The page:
Context switching costs more than we give it credit for.
(4 min read) Batching things by function can skyrocket your productivity.
When I was a junior engineer, one of the best advice I got from a seasoned principal engineer was to batch things, stack rank them in preferred order (by time, size, impact, or priority), and execute. And, be careful when batching them. Batching them by function increases productivity as it minimizes context switching cost.
At the time, I didn't pay much attention to that advice because I "thought" I could multitask well. So for me, the cost of the context switch was already minimal. I don't need to divide the task by function. I could drive a car and listen to the radio. I could clean the utensils and watch TV. And I could eat food and have a conversation.
To many of you, it's probably evident that functions already separate the above tasks. Even though I was multitasking, the two tasks were separated by firm functional boundaries, i.e., physical and mental, and the cost of context switching is already significantly less.
But when it comes to work, especially engineering work, the cost of multitasking skyrockets. Because (for software engineers) all tasks fall under cognitive function. And as a result, it requires a lot of context switches.
Trying to code and listening to music falls under cognitive functions. Naming a variable while listening to your favorite songs' lyrics may result in cognitive overload. You are more likely to name a variable after the singers/songs name than what the variable is supposed to reflect (true story).
This is true for physical function as well. Imagine trying to clean utensils and cook food at the same time. They both fall under physical function, and the switching between them is a huge waste of time. Cleaning hands, wiping them, cleaning water droplets, make sure soapy water doesn't splash near cooked food, etc., takes time whenever you switch from washing dishes to cooking food.
Over the years, I have learned the true cost of context switching, and it's huge. And, I see it constantly underestimated all the time, even by senior leadership.
One of the effective ways to counter context switching costs is by following the sage advice of batching. More tactically, batching tasks by function. I personally use it extensively and have taken it several steps further.
I take the tasks within a function and sub-divided them further into smaller functions. For example,
Writing code and reviewing code are now two separate functions within the same cognitive function. Even writing/reviewing code for two separate code bases are two separate sub-functions.
Grouping/responding to all emails is an email function. Even that is further broken down into triaging email function and responding function. (best post of how to use Gmail more efficiently by Andreas Klinger)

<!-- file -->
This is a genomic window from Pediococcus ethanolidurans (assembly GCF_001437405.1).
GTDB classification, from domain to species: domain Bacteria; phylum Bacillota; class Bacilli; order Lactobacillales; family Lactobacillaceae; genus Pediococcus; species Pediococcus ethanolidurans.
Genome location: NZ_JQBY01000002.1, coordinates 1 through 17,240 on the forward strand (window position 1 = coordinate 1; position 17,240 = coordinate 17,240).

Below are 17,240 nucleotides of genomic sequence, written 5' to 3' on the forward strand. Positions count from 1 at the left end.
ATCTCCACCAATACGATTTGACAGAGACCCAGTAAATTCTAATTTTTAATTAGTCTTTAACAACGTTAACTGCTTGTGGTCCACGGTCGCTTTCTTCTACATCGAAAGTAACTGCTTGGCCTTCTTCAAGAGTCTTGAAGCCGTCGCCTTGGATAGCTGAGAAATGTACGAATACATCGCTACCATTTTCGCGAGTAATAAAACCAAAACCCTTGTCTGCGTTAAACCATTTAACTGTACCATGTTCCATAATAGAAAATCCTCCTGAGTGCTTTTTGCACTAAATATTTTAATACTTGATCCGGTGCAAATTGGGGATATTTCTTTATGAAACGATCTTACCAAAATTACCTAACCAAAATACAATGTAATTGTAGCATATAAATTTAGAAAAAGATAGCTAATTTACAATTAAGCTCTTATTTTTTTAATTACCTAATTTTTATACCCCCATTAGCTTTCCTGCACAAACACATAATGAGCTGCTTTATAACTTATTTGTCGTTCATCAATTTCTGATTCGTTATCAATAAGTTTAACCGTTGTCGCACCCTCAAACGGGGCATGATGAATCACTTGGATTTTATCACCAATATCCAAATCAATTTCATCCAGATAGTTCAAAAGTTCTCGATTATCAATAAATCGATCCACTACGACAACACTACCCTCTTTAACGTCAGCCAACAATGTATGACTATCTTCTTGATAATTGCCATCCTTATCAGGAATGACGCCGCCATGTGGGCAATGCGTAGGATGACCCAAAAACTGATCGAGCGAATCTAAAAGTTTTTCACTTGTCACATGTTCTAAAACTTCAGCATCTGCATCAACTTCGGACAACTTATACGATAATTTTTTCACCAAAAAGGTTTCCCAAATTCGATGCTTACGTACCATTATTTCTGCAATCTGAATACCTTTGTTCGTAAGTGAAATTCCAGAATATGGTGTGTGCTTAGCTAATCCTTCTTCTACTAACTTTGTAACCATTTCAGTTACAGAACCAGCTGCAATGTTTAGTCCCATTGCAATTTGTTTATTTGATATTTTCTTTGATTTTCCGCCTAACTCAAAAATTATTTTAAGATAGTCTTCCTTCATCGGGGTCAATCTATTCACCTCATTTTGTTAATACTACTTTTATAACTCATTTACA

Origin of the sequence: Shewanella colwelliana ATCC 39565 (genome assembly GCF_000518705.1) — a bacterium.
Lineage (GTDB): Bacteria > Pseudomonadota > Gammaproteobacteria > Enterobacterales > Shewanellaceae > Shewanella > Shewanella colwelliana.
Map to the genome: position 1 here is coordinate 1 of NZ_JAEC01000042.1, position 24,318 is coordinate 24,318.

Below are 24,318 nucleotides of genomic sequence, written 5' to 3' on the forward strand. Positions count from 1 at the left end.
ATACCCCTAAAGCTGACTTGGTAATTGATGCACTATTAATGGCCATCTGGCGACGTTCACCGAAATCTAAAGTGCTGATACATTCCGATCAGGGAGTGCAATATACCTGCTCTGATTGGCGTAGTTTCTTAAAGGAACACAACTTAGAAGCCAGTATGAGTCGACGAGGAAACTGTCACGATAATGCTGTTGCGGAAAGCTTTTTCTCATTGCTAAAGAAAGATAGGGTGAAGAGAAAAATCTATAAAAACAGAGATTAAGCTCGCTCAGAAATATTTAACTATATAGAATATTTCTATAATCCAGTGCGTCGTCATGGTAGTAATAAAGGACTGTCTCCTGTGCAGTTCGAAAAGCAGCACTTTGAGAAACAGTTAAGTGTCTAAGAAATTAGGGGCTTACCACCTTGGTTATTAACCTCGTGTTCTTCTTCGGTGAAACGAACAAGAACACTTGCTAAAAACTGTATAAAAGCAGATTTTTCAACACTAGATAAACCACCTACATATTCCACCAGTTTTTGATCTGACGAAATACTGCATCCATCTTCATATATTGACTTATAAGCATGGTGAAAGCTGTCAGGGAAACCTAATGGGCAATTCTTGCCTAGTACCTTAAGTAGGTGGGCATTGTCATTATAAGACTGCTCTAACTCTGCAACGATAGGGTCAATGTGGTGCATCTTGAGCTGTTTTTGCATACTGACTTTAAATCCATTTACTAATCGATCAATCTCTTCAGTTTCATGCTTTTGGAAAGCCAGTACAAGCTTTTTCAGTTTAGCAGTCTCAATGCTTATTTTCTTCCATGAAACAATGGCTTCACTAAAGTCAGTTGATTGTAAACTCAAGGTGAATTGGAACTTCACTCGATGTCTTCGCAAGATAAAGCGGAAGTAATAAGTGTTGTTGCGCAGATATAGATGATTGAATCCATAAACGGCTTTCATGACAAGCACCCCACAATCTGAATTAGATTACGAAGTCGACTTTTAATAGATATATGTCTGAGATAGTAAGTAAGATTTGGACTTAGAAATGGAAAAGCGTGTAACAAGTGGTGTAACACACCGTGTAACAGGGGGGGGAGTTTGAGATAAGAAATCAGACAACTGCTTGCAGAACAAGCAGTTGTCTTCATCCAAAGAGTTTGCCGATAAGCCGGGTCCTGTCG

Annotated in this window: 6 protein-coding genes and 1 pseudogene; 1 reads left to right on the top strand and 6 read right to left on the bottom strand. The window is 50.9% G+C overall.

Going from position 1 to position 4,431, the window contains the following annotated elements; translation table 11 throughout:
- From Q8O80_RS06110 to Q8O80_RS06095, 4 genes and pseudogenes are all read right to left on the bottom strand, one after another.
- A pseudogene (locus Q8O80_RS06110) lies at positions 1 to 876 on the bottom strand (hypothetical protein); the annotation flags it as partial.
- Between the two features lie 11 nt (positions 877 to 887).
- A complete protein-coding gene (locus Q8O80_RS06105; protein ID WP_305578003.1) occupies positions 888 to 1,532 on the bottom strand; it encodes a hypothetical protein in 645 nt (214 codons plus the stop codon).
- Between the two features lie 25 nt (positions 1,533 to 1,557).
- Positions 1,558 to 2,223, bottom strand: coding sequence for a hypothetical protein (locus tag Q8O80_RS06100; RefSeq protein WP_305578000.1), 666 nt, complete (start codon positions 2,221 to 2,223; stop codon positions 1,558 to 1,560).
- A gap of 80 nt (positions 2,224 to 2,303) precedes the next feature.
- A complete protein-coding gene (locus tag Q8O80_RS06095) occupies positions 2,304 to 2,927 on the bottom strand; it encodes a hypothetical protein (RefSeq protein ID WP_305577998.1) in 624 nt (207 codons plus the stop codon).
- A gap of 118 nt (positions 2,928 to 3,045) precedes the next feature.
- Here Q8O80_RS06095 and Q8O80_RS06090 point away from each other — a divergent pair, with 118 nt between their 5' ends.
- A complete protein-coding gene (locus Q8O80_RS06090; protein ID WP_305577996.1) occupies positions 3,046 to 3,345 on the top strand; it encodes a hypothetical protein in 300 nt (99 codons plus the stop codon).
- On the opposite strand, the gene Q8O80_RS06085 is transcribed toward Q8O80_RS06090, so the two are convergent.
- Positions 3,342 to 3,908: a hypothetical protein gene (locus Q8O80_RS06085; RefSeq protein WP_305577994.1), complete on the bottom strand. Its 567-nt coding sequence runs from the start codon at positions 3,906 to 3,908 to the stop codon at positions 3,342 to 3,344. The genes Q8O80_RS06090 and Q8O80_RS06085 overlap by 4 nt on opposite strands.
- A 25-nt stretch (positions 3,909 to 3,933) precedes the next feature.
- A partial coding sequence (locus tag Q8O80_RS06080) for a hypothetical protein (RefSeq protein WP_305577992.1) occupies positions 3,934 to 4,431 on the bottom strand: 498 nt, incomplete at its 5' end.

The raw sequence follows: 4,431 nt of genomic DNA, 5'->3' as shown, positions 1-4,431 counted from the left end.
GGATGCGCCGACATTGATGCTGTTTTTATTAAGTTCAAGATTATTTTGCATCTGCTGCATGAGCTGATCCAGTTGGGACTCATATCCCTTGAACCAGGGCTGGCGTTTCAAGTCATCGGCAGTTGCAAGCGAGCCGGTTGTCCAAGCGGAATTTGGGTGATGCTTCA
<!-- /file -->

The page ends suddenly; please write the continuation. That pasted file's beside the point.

Batching has greatly increased my productivity, and I can't even compute how much stress it reduces on daily basis. But why does batching works?
Why batching-by-function give a productivity boost?
If we look into the first principles behind batching, we can identify that batching reduces the scope of the task and makes it specific. Every task requires identification, understanding, and then execution. Batching separates all tasks into specific buckets. Saving the context switching cost of jumping from one bucket to another.
The best analogy is sorting forks, knives, and spoons when we are putting them in drawers. We can throw all silverware together. But then finding a spoon in that pile will take time whenever we need a spoon. The task changes from getting a spoon (execution) to finding a spoon (identification). And that's a cost we want to avoid.
If we sorted the silverware and batched them while putting them in a drawer, we saved on finding each item's cost. This is further optimized by combining sorting silverware other utensils (bigger sorting function) as they come out of the dishwasher.
The same is true for tasks that have cognitive function. Imagine time savings after you have batched the PRs to review, bugs to fix in a given repo, meetings to attend at a given day, writing peer-reviews, replying to emails, responding on slack, etc.
Now you may be question that batching is also work and it takes time. Is it really wort it for all tasks?
My answer is to always batch. Depending on the task's size, batching may take the same amount of time as it will to complete the task. And on a few occasions, batching may take even more time than the actual work. But batching is also a skill that needs to be developed.
Practicing on smaller tasks will make you more efficient for bigger ones. At senior levels, the cost and impact of batching becomes really visible. Practicing low risk and low impact work helps avoid costly mistakes. And allows you to come up with a personal level for the sub-functional division that works for you. Once you become proficient at batching, you can then decide to skip it for smaller tasks if you still wish.
I hope this helps you get more productive and get more things done year!!
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